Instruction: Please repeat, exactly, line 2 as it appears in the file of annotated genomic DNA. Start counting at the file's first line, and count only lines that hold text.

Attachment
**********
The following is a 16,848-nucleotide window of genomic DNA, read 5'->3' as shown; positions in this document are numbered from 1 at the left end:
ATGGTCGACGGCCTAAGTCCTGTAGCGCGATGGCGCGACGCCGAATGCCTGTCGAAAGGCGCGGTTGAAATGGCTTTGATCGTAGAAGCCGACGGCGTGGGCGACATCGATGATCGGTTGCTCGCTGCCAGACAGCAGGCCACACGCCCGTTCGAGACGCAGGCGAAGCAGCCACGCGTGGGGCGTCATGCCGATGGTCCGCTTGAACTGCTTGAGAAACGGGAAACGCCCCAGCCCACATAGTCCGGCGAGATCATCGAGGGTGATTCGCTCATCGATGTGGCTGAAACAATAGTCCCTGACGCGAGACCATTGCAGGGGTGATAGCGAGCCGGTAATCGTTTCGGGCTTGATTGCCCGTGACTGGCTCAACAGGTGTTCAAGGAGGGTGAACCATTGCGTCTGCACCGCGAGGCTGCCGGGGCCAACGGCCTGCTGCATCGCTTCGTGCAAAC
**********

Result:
ATGGTCGACGGCCTAAGTCCTGTAGCGCGATGGCGCGACGCCGAATGCCTGTCGAAAGGCGCGGTTGAAATGGCTTTGATCGTAGAAGCCGACGGCGTGGGCGACATCGATGATCGGTTGCTCGCTGCCAGACAGCAGGCCACACGCCCGTTCGAGACGCAGGCGAAGCAGCCACGCGTGGGGCGTCATGCCGATGGTCCGCTTGAACTGCTTGAGAAACGGGAAACGCCCCAGCCCACATAGTCCGGCGAGATCATCGAGGGTGATTCGCTCATCGATGTGGCTGAAACAATAGTCCCTGACGCGAGACCATTGCAGGGGTGATAGCGAGCCGGTAATCGTTTCGGGCTTGATTGCCCGTGACTGGCTCAACAGGTGTTCAAGGAGGGTGAACCATTGCGTCTGCACCGCGAGGCTGCCGGGGCCAACGGCCTGCTGCATCGCTTCGTGCAAAC